BOOK AND SOFTWARE REVIEWS


Gazzard, Alison. Now the chips are down. The BBC micro. Cambridge, MA: MIT Press, 2016. xii, 206 p. ISBN 978-0-262-03403-6. 26.95.


In her acknowledgements, Alizon Gazzard notes that the BBC Micro was her first personal computer and that it now has a place in her living room: the BBC Micro was also my first personal computer, and I still have it, but it is in the attic, not the living room! I continue to think that the BBC Micro was a brilliant little machine and that its operating system was superior to pretty well anything else available at the time. It became popular as a computer for schools, and I recall visiting a library in Moscow, probably the main social sciences library, where a computer laboratory was equipped with about a dozen BBC Micros.

The BBC Micro came into being as a result of a decision by the British Broadcasting Company to enter the field of what would now be called 'computer literacy' with a TV series called The Computer Programme and they wanted to commission a microcomputer through which the ideas developed in the programme could be demonstrated. The BBC set out a specification and the contract was won by Acorn Computers (now defunct, but living on through a number of subsidiary companies, including the chip designer, ARM). Acorn came up with a design that exceeded the BBC's requirements in almost every respect, and both the programme and the computer were so successful that 'computer' and 'BBC micro' became, for a time, almost synonymous in the popular imagination.

Alison Gazzard's book is not an account of the rise and fall of Acorn Computers and the role of the BBC Micro in its changing fortunes: it is what she describes as a 'media-archaeological approach', i.e.,

a way of excavating the archives of the components that were connected to the BBC Micro, not only in terms of hardware, software, and pieces of code, but also documented by user accounts and the multitude of platform-specific magazines that were published during the time the Micro was in use.

The results of the excavations are reported in eight chapters, grouped in three sections. The first section, Hardware and software literacies has chapters on the birth of Micro (summarised briefly above) and on the highly modular design of the computer, which allowed expansion in a number of ways, well beyond the capacity of other early microcomputers. It allowed connection of a wide variety of devices and, in fact, in the Department of Information Studies at Sheffield one of my early innovations as head of department was the introduction of a network of BBC Micros to support the work of academic staff.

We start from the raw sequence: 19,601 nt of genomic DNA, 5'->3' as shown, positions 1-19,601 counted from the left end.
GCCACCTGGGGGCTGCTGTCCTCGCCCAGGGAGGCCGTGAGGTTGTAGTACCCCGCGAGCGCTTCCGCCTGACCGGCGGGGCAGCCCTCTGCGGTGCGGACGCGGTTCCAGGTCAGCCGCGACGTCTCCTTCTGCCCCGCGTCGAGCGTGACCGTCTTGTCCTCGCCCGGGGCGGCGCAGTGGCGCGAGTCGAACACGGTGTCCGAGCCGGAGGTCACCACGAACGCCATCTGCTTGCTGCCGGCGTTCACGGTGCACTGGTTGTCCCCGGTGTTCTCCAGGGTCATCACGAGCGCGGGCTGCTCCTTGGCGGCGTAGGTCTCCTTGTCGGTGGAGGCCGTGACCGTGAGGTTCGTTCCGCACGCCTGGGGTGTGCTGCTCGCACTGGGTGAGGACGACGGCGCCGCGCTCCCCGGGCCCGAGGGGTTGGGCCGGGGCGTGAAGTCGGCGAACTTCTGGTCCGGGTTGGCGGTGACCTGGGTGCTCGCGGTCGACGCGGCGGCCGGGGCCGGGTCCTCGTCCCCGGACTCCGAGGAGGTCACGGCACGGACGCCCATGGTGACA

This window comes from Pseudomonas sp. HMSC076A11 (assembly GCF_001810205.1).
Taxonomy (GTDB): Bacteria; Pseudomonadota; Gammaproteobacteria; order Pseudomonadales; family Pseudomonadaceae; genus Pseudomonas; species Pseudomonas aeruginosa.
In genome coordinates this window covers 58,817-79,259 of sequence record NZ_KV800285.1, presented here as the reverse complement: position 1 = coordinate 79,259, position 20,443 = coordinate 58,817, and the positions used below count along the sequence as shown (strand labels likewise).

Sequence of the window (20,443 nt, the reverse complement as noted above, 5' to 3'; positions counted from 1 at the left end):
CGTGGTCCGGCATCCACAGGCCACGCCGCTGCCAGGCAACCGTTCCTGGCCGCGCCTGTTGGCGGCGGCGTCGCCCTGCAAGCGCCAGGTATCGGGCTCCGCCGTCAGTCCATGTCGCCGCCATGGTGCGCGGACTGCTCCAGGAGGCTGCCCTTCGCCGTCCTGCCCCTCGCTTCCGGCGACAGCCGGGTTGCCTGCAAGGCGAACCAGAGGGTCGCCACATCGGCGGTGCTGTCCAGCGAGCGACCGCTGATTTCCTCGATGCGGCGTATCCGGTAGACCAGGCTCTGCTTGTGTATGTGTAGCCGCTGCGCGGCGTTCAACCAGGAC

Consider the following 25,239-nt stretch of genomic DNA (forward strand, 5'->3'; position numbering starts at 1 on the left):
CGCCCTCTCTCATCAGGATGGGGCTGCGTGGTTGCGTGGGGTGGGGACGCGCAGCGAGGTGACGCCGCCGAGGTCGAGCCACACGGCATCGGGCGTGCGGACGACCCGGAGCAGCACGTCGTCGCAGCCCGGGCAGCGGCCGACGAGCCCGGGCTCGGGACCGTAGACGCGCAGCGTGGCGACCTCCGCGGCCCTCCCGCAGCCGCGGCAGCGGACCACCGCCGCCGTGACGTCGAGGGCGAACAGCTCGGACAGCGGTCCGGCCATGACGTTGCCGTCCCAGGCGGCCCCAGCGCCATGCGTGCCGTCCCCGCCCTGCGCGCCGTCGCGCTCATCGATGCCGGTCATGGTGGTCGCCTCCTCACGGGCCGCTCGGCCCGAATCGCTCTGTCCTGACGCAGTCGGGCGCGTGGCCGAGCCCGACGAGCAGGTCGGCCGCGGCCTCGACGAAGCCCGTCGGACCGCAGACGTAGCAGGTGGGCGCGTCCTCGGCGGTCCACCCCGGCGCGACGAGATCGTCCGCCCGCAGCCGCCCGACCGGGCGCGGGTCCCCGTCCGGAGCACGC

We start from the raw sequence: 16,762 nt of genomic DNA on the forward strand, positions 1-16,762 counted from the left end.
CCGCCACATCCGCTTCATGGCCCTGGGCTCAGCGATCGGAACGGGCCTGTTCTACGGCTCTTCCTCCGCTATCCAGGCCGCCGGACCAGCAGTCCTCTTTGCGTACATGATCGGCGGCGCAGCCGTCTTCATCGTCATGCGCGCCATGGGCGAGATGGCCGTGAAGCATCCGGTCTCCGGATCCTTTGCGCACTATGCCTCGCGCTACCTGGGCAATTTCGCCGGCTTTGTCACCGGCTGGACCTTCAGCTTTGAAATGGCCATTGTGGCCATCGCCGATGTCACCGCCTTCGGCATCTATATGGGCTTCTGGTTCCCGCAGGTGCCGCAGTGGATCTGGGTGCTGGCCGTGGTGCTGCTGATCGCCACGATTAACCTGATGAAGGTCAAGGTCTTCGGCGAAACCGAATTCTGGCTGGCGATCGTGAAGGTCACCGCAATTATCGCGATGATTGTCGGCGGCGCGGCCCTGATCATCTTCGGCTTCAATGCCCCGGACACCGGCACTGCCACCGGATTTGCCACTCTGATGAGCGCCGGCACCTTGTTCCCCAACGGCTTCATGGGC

In her introduction the author notes that a generation of games designers was brought up on the BBC Micro, and the second section, consisting of three chapters, is called Making and playing games. The three chapters describe the development and impact of three games: Granny's Garden, a learning game for children, which was used in schools; Elite, one of the first games to use 3D graphics and about which one observer commented, 'what David Braben managed to do with a computer with no memory and no computer power—Elite had the BBC team staggered'. Although reception of the game varied among Micro users, it was sufficiently well received to the extent that the National Elite Championship in 1985 attracted 5,000 players. The impact of the game was such that Braben established Frontier Developments, which is still producing games today. The third of these chapters deals with the game Repton, written in a month by a 15-year old game designer, Tim Tyler, which went on to be one of the most famous games in the Micro repertoire and which continues today in the form of Android Repton 1, produced by the firm that bought Tyler's game, Superior Interactive.

Throughout her discussion of these games, the author not only draws attention to the impact they made at the time, but also to the trends they set in motion and their continuing effect today and it is clear that, as far as the British games industry is concerned, the widespread adoption of the Micro was highly significant.

The final section of the book, Extending the platform, also has three chapters, two of these deal with genuine extensions in the shape of the teletext adaptor and the Domesday Project. There were, however, many ways in which the Micro could be extended: software, for example, was often supplied in hardware, in the form of chips. Thus, the word processor developed for the Micro, Wordwise, came on a chip that plugged into an expansion board in the machine and similarly with the spreadsheet, Viewsheet. This was a very efficient way of doing things since, with the software on ROM, the whole of the machine's RAM could be used for processing.

The Domesday Project has received a great deal of attention subsequently because of the BBC's decision to use a technology which rapidly disappeared from the market, the videodisc. It took years for the data to be recovered from the original discs, but, fortunately, it was and you can now search the database as originally intended, but this time, on the Web.

The final chaper deals with the legacy of the BBC Micro, in which she notes developments such as the chip designs from ARM, the successor to Acorn Computers, which power mobile phones and more today, and the development of learning devices such as Raspberry Pi and the BBC's most recent venture into computer literacy, the micro: bit. And there are even enthusiasts for computer history who continue to use the BBC Micro today.

Curiously, in this otherwise excellent account of a major development in the history of computing, the author does not include a picture of the BBC Micro - so here it is.

BBCMicro
Professor T.D. Wilson
Editor-in-Chief
May, 2016